Before Peter Jackson there was Ralph Bakshi. Wait, who? Ralph Bakshi was the director and animator for the original 1978 Lord of the Rings film. For millions of Tolkien fans out there longing for a movie version, for a long time the animated films were the only game in town. In many ways, the animated films are great adaptations and very fun to watch. There is a little confusion regarding the animated films though. There are three animated films from the late 1970’s and early 1980’s that depict the LOTR trilogy as well as the Hobbit. The first film to be produced (The Hobbit 1977) and the last film (The Return of the King 1980) were actually made by a different director (Jules Bass and Arthur Rankin Jr.) and had a very different style and substance. Further confusing things, Bakshi’s Lord of the Rings only covers the plot from the first two books of LOTR. Unfortunately, United Artists and Bakshi seem to have had a falling out and thus he did not make the 2nd film. Hurriedly, the final Return of the King was made by Bass and Rankin, which disappointed fans and completely changed the tone Bakshi had set. However, Bakshi created a very interesting interpretation of LOTR and followed the plot rather faithfully. He created a darker world than the other two animated films and used interesting style and techniques (rotoscoping included) to create the film. There are many who are frustrated that he did not make the 2nd film, and more still that did not necessarily like his animation style. However, I think that this is perhaps almost a MORE faithful adaptation than Jackson’s (there are more than a few problems despite the quality) and one that is unique enough to garner a view.

More Fantasy Films of Late 1970’s and 1980’s

– Written by Matt Latham, Adult Program Coordinator, Reference Librarian

The Many Adventures of Sherlock Holmes

21 Aug

It is ironic that Sir Arthur Conan Doyle felt that his Sherlock Holmes stories diverted him from what he felt were his more important historic writings since even today his stories and adaptations of Holmes are hugely popular.  Doyle may have tired of his detective, but it seems the world at large never will.  Doyle brought Holmes back even after his death at the Reichenbach Falls in the “Final Problem” for more adventures and it seems since then the character will be immortal.  If you are interested in reading Doyle’s original stories, there are several collected works available through BCCLS.  If you can’t get enough of the great detective, below are two novels and two television adaptations mystery lovers will enjoy.

Sherlock sherlockbbc2
Sherlock is a BBC production which airs on PBS stations in the US.  It brings Sherlock Holmes to the present day, but keeps his Baker Street address.  Many of the beloved characters including Watson, his landlady Mrs. Hudson, his brother Mycroft, and his nemesis Moriarty are all represented in contemporary versions of their classic selves.  Sherlock is played by Benedict Cumberbatch, who stared as Khan in the most recent Star Trek movie.    I find sometimes in adaptations Watson is often played as a buffoon, but I found Martin Freeman’s portrayal of Dr. John Watson, a veteran injured in Afghanistan, to be very nuanced and interesting.  I particularly like the way this series adds to the source material while still remaining true to the original feel of Doyle’s work.  Season one and two are both available from BCCLS libraries.
Elementary was my favorite new show last year.  It strays further from the source material than does Sherlock.  Not only is it set in modern times, but Holmes is now living in New York and Watson is an Asian American woman played by Lucy Liu.  There is also an interesting twist on Moriarty that I wouldn’t want to spoil for those who haven’t seen the show.  Sherlock Holmes is played by Johnny Lee Miller.  His interpretation of the character reminds me a lot of Hugh Laurie’s portrayal of the brilliant but acerbic Dr. House; both of whom struggle with their former addiction.  I liked seeing Holmes’ interaction with the local New York setting in many of the episodes.  The Federal Reserve’s East Rutherford Operations Center is even featured at the center of one episode during a blizzard.  The first season of Elementary on DVD will be available to check out at the end of August.  You can watch the second season this fall on CBS.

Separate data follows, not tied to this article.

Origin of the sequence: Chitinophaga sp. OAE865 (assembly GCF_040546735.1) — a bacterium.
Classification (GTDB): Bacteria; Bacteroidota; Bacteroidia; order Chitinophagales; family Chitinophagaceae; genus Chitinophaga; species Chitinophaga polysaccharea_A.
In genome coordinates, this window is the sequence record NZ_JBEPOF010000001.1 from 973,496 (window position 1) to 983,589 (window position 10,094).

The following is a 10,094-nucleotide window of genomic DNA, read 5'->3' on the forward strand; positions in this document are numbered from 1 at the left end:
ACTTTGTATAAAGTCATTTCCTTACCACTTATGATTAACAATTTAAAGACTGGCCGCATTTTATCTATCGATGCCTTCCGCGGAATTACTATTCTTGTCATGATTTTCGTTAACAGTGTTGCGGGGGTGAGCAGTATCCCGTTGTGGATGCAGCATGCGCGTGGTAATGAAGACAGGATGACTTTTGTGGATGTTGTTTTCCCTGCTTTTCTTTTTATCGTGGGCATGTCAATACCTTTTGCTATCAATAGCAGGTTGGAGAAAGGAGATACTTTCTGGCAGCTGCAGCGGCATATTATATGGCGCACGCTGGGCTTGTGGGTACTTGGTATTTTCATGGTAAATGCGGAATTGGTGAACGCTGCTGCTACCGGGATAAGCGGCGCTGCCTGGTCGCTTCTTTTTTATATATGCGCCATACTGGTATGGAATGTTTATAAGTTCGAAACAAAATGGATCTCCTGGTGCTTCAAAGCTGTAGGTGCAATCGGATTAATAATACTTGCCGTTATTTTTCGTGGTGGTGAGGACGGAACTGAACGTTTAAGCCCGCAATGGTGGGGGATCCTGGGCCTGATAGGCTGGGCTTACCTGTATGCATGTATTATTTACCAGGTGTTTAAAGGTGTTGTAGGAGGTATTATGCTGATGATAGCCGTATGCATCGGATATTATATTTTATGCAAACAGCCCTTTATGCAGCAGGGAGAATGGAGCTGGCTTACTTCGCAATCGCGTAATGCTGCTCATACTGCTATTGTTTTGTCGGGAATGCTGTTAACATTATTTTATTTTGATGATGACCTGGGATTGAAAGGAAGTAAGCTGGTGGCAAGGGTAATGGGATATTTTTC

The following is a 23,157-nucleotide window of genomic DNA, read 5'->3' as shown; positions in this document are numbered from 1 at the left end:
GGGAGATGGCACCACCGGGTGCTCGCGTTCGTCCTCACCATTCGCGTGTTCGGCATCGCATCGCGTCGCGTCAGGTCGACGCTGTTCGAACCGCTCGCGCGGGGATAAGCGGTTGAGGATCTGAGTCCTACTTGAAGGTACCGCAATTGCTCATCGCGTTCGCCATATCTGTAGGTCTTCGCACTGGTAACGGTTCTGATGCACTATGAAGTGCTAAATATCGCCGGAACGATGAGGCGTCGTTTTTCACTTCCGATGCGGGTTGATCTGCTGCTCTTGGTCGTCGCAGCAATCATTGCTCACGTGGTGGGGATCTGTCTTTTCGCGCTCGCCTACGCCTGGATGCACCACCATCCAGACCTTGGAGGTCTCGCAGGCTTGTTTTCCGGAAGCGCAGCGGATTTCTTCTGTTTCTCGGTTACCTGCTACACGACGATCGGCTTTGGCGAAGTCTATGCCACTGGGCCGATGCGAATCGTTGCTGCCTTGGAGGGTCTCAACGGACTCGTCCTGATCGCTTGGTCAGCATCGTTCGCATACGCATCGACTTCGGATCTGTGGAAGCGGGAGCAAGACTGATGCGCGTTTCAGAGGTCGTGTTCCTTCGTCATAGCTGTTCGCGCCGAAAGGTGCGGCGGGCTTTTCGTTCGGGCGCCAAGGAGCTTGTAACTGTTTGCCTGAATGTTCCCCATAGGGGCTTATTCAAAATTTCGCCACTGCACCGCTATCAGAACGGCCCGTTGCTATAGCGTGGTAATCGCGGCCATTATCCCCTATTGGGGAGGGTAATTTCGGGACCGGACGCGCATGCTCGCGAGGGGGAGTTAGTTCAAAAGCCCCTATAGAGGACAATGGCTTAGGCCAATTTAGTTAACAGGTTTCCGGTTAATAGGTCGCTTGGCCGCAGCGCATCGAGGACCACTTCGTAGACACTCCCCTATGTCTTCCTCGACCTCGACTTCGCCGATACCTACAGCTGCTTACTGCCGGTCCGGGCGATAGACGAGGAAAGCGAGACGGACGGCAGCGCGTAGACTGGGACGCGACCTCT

The Beekeeper’s ApprenticeBeekeeper's_Apprentice
The Beekeeper’s Apprentice or On the Segregation of the Queen by Laurie R. King is the first book in an ongoing series.  The books are set after the original Holmes novels with Sherlock Holmes having “retired” to the countryside.  Watson is still around and along with Mycroft and Mrs. Hudson appears in the novel, but Holmes’ new apprentice is Mary Russell, a modern American woman who develops into his equal in matters of deduction.  Though in this book their relationship is strictly that of friendship between teacher and student, in later books in the series Russell becomes his wife.  Some of the earlier smaller cases and the focus on background details made the book a bit slow moving, but overall I enjoyed the period setting and seeing a female version of Holmes.  King is a member of the exclusive Baker Street Irregulars, a Sherlock Holmes fan organization.  The Beekeeper’s Apprentice is available at HPL.

The Bughouse Affairbughouse
Marcia Muller and Bill Pronzini’s The Bughouse Affair is set in 1894 San Francisco.  The husband and wife writing team are both past Mystery Writers of America Grand Masters.  In this case Holmes plays a supporting role to detectives John Quincannon and Sabina Carpenter.  Throughout the novel it is unknown whether the strange character claiming to be Sherlock Holmes is actually the famous detective who had supposedly died at the Reichenbach Falls or if he is an impostor.  The novel lovingly pokes fun at some of Holmes’ classic idiosyncrasies.  This is the first in a new series and the novel hints that Holmes will continue to both help and bedevil Quincannon and Carpenter in their future cases.  Stop by the Hoboken Public Library to borrow The Bughouse Affair.

Aimee Harris, Head of Reference